|Lê Đình Thăng (right) in a football tournament for retired famous players in 2014. Photo thanhnien.vn|
HÀ NỘI — Retired centre half Lê Đình Thăng was a famous partner of the late, great Phạm Huỳnh Tam Lang for Saigon Port more than 40 years ago, and he's remembered fondly to this day.
When talking about famous players from HCM City and the south after 1975, people often mention Lang, Đỗ Cẩu, Dư Tân, Bùi Thái Huệ, Phạm Văn Lắm, Trần Kim Sang, and of course Thăng.
Born in the southern province of Cần Thơ in 1949, Thăng joined the southern football team before 1975. After that, he competed for Saigon Port until 1986. He helped Saigon Port win many titles of HCM City A1 tournaments and the National A1 Championship (now V.League 1) in 1986.
Despite his small and slight frame, Thăng's agility, leaping ability and tight marking meant he was a nightmare for every striker he went up against.
In Vietnamese, Thăng means “increasing” and true to his name, the defender always seemed to get the maximum out of his abilities.
Alongside Lang, Thăng created a firm wall in front of the goalkeeper Lưu Kim Hoàng.
Thanks to his consistency and smarts, Thăng often bested strikers who may have been ore naturally gifted.
“I didn’t have the height of a defender. I am only 1.71m but I moved quickly and was able to judge the ball to cut it out. I still remember that Saigon Port coach Nguyễn Thành Sự often told me and Lang to support each other,” said Thăng.
“When I played, I was not afraid of any strikers. For example, in the north, there was Cao Cường of the Military team who was a comprehensive, dangerous and unpredictable striker and Từ Như Hiển of Hà Nội Police who had a flexible left foot. In the south, there was Võ Thành Sơn of the Department of Industry who was very good at dealing with packed defences of four-five players,” said Thăng.
The one match that sticks in Thăng's memory even at 72 years old was between Saigon Port and Military team in the sixth national A1 football championship in 1986, in which the Port beat Military 2-0.
“In the previous five tournaments, the Military team had won the tournament twice in the 1982 and 1983 while we had never been crowned. In the final round that time, the Military were more favoured by professionals,” said Thăng.
“At that time, Saigon Port were in the process of transferring between generations because many good players had stopped playing, so the squad had many young players such as Nguyễn Văn Hòa, Nguyễn Thanh Tùng, Đặng Trần Chỉnh, Hà Vương Ngầu Nại, Phạm Văn Tám and Đặng Trần Phúc. But we had our own belief and relished a big match,” said Thăng.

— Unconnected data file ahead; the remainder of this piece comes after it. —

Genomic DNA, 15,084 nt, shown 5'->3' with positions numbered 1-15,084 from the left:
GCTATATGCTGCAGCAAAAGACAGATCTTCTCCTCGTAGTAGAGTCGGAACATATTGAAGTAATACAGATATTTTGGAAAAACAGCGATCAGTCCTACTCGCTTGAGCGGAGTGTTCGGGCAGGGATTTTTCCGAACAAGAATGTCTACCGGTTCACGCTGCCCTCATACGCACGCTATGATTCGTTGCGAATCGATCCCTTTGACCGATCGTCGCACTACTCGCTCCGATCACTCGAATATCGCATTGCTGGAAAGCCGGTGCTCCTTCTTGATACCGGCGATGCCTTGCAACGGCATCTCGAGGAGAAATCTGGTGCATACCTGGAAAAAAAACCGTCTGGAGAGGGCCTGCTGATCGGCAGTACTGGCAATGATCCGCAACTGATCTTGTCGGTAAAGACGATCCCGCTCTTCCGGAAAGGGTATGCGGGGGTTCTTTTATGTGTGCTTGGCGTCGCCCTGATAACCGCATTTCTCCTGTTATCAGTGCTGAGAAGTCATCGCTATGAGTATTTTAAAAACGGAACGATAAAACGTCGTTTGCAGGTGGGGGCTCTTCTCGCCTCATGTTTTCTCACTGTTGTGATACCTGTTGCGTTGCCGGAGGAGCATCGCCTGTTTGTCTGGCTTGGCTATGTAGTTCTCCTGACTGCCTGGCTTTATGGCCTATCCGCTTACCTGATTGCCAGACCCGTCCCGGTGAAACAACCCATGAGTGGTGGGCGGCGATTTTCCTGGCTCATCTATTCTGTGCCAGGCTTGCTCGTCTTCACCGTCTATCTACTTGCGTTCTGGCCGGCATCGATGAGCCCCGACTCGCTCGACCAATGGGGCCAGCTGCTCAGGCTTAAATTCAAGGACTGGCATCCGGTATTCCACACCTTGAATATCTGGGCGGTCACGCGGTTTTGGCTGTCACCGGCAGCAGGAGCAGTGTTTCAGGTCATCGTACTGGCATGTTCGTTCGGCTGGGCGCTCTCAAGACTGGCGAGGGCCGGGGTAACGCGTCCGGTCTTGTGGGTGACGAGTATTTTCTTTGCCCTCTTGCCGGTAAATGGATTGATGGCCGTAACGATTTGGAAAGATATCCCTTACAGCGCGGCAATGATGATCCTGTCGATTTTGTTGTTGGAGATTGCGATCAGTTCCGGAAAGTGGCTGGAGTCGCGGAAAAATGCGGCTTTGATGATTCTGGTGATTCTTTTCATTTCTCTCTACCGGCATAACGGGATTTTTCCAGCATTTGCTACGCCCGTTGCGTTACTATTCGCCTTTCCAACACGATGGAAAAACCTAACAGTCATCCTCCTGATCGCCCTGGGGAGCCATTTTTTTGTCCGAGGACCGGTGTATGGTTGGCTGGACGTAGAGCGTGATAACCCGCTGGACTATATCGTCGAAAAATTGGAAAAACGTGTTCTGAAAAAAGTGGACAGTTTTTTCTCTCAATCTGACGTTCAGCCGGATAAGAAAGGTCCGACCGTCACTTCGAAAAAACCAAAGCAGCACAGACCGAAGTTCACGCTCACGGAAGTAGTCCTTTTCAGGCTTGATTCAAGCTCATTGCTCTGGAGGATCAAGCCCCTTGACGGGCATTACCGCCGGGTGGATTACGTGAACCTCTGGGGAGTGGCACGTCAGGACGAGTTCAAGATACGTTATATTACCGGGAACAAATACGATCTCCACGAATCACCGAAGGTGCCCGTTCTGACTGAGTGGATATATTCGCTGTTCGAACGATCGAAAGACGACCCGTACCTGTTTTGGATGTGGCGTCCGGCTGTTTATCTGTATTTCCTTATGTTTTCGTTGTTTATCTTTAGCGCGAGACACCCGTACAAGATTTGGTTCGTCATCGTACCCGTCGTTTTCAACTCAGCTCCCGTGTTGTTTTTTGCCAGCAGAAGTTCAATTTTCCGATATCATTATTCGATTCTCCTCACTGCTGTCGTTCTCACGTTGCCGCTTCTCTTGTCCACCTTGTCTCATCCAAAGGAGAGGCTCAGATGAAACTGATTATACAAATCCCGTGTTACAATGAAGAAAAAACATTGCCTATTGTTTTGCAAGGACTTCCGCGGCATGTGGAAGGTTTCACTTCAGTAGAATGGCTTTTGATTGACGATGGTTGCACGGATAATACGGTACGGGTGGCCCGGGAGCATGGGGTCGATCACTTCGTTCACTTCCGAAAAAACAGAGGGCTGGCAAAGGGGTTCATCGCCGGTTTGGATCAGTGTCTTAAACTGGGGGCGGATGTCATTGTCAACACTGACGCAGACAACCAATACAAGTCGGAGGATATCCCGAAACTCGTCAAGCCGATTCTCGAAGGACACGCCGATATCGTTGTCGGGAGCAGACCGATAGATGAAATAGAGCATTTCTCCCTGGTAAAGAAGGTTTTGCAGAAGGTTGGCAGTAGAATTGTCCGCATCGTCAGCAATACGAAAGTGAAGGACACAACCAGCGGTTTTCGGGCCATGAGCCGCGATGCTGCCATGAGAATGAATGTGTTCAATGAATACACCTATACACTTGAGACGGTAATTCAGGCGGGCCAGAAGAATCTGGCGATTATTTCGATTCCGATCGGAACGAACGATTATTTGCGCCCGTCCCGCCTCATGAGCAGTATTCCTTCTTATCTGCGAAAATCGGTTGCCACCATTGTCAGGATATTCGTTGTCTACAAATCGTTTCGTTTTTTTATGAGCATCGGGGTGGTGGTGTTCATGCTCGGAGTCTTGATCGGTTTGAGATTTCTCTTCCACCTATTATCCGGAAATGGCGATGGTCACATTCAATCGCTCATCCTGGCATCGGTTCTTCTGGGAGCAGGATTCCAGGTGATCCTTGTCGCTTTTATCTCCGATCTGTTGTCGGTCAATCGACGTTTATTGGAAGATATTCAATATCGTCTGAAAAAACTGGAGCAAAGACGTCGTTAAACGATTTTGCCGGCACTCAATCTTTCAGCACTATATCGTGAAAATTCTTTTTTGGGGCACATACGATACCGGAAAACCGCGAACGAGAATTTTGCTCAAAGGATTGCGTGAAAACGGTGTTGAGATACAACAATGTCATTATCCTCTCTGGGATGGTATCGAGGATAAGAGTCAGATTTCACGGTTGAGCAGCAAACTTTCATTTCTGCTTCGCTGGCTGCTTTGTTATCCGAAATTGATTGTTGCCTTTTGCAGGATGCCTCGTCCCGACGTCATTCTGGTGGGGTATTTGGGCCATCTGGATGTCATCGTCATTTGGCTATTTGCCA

“This was the best match in my career. Given the task of leading the defence and reminding the whole team to stay focused, I asked my teammates to constantly swap positions to surprise the opponent. Sometimes my teammates rushed to challenge for the ball and I was the last man. Thankfully, I successfully completed the mission with my teammates to prevent the attacks of the opponent to win this important match,” said Thăng.
With five wins in phase 2, Saigon Port won the national championship for the first time, while the Military team won the silver medal with four wins and one loss.
After this tournament, Thăng and goalkeeper Hoàng retired from competition.
No desire to coach
“During the process of playing, there were many times Saigon Port asked me to help coach the team. I thought about it a lot, but finally, there were some issues. I like football, but I don't like coaching. More than 30 years ago and maybe still now the role of an assistant coach is sometimes not respected, easily interfered with by senior officials. A coach without a certain 'position' in society is unlikely to complete the task. So I was ready to be a bridge to command the players on the pitch, while 'off the field' is absolutely not interfering,” said Thăng.
Following retirement, Thăng was helped by Saigon Port's board of directors to work in the port but he felt his health wouldn't allow him to do the work.
Leaving the port, he had to do many things to make a living such as assembling bicycles in a small shop, selling shoes and other manual labour.
He stuck with odd jobs for nearly 10 years until 1996 when he accepted an invitation to instruct amateur teams and organise matches at football pitches for people of all ages in District 8.
“I don’t have a degree, so I've never considered myself a coach. I only bring experience and stories in my life to exchange, encourage and train young people, help them nurture their passion and show enthusiasm for football,” said Thăng.
“At that time, many people came to District 8, turning this playground into a movement playground for all ages. It was also a period when I was happy to relive my passion. In addition to training, I also played football to maintain my fitness,” Thăng added.
For nearly four years ago, because of age, Thăng has decided to quit all football-related jobs to support his family.
Now, Thăng’s three children have their own house near his house at Đoàn Văn Bơ Street in District 4.
“Our life is now peaceful, not so redundant, but we know how to save money, so it's much less difficult." — VNS